Angola: Heightened tension along Namibian border

News and Press Release
Originally published
JOHANNESBURG, 4 January (IRIN) - Western diplomats said they were becoming increasingly concerned at the situation along Angola's southern border with Namibia after hit-and-run attacks on Monday against humanitarian vehicles in Namibia's remote northeast Caprivi Strip.
According to official government radio reports, diplomats and rights activists, at least three French nationals were killed in an ambush along the new Trans-Caprivi highway some 40 km east of the Bagani checkpoint. In a separate attack around the same time on Monday afternoon, two vehicles reportedly carrying employees of a Danish-based NGO were also attacked, but no-one was reported killed or seriously injured.

In another attack near Bagani during the New Year weekend, 'The Namibian' newspaper reported that eight people were wounded, four of them seriously, when gunmen armed with grenades and assault rifles abducted 20 Namibians and forced them across the border. The newspaper said the attackers planted anti-personnel landmines as they withdrew.

Embassies checking

"We are still trying to check the reports to determine what happened yesterday," a Danish embassy official told IRIN on Tuesday. The French embassy in the Namibian capital, Windhoek, meanwhile, dispatched senior officials to the border town of Rundu where survivors of Monday's attack were hospitalised.

Government radio said two vehicles carrying French citizens had been attacked and stripped of all their possessions. It also said the survivors had been hospitalised in Rundu from where they would be transferred to Windhoek once their condition was more stable.

Diplomatic sources said the Angolan rebel movement UNITA had been blamed for the raids, while Reuters quoted the Namibian army chief of staff, Major-General Martin Shalli, as saying Monday's attack was "definitely a UNITA ambush."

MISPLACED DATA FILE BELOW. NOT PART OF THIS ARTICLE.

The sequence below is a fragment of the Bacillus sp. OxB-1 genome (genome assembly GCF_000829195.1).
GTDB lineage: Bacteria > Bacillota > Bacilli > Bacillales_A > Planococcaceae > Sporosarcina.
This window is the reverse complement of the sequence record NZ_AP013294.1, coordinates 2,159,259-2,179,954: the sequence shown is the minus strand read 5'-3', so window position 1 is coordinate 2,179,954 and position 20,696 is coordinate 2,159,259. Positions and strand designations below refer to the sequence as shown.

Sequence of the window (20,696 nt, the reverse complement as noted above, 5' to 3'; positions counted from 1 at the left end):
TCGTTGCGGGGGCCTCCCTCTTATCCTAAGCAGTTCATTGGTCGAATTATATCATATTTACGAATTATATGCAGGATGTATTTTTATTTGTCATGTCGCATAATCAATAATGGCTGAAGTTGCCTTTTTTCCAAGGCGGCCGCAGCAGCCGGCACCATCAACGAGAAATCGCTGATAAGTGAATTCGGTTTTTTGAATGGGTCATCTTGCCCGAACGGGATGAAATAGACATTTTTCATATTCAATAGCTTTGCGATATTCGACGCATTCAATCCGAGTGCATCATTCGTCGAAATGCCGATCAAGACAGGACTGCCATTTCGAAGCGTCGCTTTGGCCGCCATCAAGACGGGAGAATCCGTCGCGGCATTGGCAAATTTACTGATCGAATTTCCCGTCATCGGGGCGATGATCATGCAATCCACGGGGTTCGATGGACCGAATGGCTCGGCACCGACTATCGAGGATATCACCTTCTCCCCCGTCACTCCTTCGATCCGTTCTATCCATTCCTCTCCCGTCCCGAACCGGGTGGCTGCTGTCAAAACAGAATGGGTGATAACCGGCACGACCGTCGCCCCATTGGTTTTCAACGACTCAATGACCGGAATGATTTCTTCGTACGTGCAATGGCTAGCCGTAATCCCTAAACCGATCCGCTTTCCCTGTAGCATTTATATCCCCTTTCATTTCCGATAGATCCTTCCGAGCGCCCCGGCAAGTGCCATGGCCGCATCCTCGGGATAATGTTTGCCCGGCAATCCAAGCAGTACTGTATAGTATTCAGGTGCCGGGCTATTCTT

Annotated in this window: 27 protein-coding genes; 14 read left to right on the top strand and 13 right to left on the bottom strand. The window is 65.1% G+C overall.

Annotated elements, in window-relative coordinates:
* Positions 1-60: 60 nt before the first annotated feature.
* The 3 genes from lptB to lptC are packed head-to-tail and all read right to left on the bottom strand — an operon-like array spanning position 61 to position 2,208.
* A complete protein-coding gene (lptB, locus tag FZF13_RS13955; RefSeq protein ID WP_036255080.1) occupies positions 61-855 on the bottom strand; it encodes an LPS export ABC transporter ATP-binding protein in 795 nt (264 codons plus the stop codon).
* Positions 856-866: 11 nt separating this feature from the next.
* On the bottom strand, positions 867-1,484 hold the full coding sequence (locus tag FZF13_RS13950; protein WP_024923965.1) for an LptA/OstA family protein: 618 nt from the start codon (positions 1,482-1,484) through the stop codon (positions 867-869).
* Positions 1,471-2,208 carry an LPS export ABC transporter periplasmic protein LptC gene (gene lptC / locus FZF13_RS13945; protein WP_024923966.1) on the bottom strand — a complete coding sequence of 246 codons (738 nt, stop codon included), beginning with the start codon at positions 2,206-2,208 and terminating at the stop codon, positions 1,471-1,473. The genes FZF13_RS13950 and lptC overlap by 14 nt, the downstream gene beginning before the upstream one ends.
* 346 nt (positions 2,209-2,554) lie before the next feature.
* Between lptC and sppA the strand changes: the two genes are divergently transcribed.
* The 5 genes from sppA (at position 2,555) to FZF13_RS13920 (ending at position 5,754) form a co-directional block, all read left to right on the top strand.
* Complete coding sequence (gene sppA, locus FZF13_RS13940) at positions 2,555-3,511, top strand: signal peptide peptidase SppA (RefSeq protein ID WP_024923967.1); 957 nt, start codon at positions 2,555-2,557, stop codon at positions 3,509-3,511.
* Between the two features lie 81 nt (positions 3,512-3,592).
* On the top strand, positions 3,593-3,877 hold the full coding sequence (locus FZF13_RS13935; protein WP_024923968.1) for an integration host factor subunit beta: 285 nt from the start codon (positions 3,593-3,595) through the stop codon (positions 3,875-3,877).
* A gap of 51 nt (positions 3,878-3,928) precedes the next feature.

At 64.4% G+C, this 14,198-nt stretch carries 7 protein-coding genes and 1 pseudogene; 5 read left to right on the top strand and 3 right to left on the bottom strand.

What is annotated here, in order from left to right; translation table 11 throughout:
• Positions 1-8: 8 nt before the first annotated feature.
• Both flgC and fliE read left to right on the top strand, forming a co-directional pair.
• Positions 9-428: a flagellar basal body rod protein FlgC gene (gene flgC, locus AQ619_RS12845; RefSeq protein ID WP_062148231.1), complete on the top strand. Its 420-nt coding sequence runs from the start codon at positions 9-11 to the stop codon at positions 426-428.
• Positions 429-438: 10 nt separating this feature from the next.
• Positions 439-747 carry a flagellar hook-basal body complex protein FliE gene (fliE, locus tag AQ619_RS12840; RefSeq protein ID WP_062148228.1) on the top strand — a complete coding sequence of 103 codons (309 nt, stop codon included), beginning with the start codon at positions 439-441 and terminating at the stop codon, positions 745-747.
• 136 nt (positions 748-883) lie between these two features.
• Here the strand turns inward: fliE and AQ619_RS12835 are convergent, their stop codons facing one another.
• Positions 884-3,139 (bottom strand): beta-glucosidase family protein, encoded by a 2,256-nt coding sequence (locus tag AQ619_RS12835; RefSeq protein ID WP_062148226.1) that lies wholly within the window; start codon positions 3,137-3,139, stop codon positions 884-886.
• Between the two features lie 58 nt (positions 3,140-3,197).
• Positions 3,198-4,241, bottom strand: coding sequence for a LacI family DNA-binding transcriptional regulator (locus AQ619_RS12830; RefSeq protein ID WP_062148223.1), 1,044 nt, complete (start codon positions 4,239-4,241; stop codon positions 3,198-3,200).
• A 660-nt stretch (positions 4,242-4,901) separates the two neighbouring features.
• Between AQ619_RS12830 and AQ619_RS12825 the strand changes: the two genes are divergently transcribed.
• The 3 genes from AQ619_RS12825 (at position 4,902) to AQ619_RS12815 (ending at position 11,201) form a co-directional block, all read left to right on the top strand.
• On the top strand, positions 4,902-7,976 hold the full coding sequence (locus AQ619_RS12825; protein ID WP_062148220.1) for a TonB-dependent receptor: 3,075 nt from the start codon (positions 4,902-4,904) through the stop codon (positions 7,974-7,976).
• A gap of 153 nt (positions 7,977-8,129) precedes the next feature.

Background to the fighting

Heavy fighting in the area increased in the past two weeks after Namibia agreed to let Angolan troops use its bases to sweep UNITA forces from their last southern strongholds. The rebel movement has responded by stepping up attacks in the area. Days before Christmas, UNITA reportedly mortared a Special Field Force police installation at Mbambi, near Divundu, some 250 km east of Rundu, killing one officer and injuring others. A few days later, Angolan government forces announced the capture of the key UNITA rebel base at Jamba in southeast Angola, following the sacking in October of the rebels' strongholds further north in the Angolan central highlands.

The area is home to some of Namibia's best game reserves and is very popular with foreign tourists. European Union (EU) embassies and the US government on Tuesday reiterated warnings that tourists should keep away from the area because of ambushes and reports of landmines being laid.

EU seeks meeting with government

EU diplomats said they were not satisfied with government reports that the situation was under control and said they would request further clarification from the foreign ministry.

"The tensions have sparked further threats from UNITA of hit-and-run attacks," an EU diplomat told IRIN. "These have taken the form of threatening letters and rumours that have been circulating, and they are impossible for us to verify."

He said EU ambassadors would also be meeting to discuss the situation later this week because they were concerned at the impact the fighting on the local population as well as dozens of international aid projects on the Namibian side of the border.

"We are concerned because the government keep telling us that the situation is under control, and then ambushes or atrocities are reported. It is very worrying indeed, especially when it comes to the humanitarian situation, and whether we advise international humanitarian staff to keep out for the timebeing or to exercise extreme caution. Hopefully, those on leave, will extend their leave for now," the diplomat added.

Human rights concerns

The Namibian Society for Human Rights (NSHR), which on Tuesday accused the government of handing over 41 male Angolan refugees to Angolan government forces, also reported the ambushes, which it condemned.

"The Namibian public and the international community at large are made by Namibian authorities to believe that the arrival of Angolan forces on Namibian soil would enhance human security and stability along the border," an NSHR statement said. "However, immediately after the arrival of such forces, incidents of growing human rights abuses, reminiscent of those common in Angola, have increased considerably as compared to the period prior to the arrival of such forces."


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